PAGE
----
After years complaining over Donald Trump using his songs at political rallies, Neil Young has filed a suit seeking damages. Other musicians to object range from Adele and Rhianna to Mick Jagger and Elton John.
Canadian-American singer, Neil Young, has sued US President Donald Trump's re-election campaign – for using his music.
In the copyright infringement suit, it is stated that the plaintiff (Young) "in good conscience cannot allow his music to be used as a 'theme song' for a divisive, un-American campaign of ignorance and hate."
Trump's re-election campaign had played two songs of Young's – Rockin' in the Free World and Devil's Sidwalk at a rally at Tulsa, Oklahoma, last month.
"Imagine what it feels like to hear Rockin' in the Free World after this President speaks, like it is his theme song. I did not write it for that," Young had written in an earlier complaint on July 3 on the "Neil Young Archives" website.
Trump's campaign is yet to respond to Young's lawsuit, which is seeking $150,000 in damages for each infringement.
Young first objected to the use of his tunes in 2015 during Trump's first shot at the presidency. At the time, Trump's campaign ended up inking licensing agreements with the American Society of Composers, Authors and Publishers (ASCAP) and Broadcast Music, Inc. (BMI), to use pop songs at events.
Young's lawsuit follows an open letter from the Aritsts Rights Alliance (ARA), asking politicians to obtain permission before using their songs at campaign events. Signatories included Mick Jagger, Keith Richards, Elton John, Sia, REM's Michael Stipe, Aerosmith's Steven Tyler, Sheryl Crow and Lionel Richie.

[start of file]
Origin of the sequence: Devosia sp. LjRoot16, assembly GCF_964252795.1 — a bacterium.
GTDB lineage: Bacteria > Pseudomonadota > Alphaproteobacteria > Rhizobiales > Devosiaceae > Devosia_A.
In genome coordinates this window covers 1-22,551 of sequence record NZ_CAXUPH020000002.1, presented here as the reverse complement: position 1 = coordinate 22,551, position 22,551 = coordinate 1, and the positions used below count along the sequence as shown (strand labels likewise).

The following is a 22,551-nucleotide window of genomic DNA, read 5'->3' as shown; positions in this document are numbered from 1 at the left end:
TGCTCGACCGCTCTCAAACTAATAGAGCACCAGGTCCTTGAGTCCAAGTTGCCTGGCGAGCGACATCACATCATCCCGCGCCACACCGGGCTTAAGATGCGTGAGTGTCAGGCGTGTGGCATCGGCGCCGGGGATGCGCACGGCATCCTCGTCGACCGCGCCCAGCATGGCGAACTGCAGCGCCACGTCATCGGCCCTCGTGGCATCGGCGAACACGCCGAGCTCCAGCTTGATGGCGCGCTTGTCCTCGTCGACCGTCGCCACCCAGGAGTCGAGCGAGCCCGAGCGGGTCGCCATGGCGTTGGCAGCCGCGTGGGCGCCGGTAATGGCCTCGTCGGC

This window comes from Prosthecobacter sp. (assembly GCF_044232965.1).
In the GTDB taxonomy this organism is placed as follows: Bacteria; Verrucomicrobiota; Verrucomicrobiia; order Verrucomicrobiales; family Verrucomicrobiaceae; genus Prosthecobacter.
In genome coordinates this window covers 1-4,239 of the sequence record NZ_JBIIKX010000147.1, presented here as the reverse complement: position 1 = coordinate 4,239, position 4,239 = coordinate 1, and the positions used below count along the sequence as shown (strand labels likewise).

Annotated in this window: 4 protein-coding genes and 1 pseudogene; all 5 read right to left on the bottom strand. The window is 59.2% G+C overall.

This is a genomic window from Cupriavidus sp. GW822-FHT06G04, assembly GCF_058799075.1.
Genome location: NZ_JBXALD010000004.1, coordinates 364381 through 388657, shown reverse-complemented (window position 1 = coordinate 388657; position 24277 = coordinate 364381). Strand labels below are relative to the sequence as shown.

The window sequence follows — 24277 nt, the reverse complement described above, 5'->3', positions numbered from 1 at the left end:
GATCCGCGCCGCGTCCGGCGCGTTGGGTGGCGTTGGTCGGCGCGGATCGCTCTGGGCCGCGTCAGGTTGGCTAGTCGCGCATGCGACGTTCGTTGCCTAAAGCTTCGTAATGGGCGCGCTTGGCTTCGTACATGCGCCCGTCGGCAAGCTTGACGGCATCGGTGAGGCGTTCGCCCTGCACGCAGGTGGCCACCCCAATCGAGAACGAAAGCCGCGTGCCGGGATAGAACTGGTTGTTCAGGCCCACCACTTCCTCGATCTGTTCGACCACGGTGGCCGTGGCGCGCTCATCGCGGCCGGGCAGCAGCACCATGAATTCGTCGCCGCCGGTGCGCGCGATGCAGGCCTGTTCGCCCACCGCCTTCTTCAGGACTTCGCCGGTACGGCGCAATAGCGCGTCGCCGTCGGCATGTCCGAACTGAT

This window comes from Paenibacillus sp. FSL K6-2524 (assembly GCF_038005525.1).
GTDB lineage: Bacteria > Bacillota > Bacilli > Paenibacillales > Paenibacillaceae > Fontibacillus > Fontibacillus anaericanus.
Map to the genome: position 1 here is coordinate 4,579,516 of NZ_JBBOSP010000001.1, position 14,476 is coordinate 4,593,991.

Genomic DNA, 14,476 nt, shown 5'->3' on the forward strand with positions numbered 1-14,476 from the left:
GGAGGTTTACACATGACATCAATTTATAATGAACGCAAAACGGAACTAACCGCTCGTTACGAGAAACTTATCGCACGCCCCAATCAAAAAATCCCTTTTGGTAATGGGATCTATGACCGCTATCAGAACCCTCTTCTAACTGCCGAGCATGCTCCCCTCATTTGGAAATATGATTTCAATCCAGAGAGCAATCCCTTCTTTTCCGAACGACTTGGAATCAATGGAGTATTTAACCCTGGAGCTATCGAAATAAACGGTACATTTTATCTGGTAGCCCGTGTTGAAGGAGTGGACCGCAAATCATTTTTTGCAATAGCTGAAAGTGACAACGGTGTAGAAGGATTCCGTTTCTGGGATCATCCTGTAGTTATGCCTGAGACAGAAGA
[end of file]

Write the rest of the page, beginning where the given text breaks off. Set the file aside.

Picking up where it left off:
The open letter argued that the unauthorized use of their songs in political contexts without permission could confuse and disappoint fans and even "undermine an artists' long-term income."
The family of late rock musician Tom Petty has already issued a cease-and-desist order against Trump's campaign after the Tom Petty and the Heartbreakers song I Won't Back Down was played at the rally in Tulsa.
"Trump was in no way authorized to use this song to further a campaign that leaves too many Americans and common sense behind… Tom Petty would never want a song of his to be used in a campaign of hate. He liked to bring people together," his family said in a statement.
While still alive, Petty had explicitly objected to Republican George W. Bush using the exact same tune in the 2000 campaign.
The Rolling Stones have also threatened to sue Trump's re-election campaign after their hit classic You Can't Always Get What You Want was played at the Tulsa rally. "The BMI have notified the Trump campaign on behalf of the Stones that the unauthorized use of their songs will constitute a breach of its licensing agreement", the band said.
Legal experts have in the past questioned whether such objections would be likely to stand up in court, however, arguing that people would not necessarily infer that a musician supported a politician simply because one of their songs was played at a rally.
am/msh (AP, Reuters, AFP)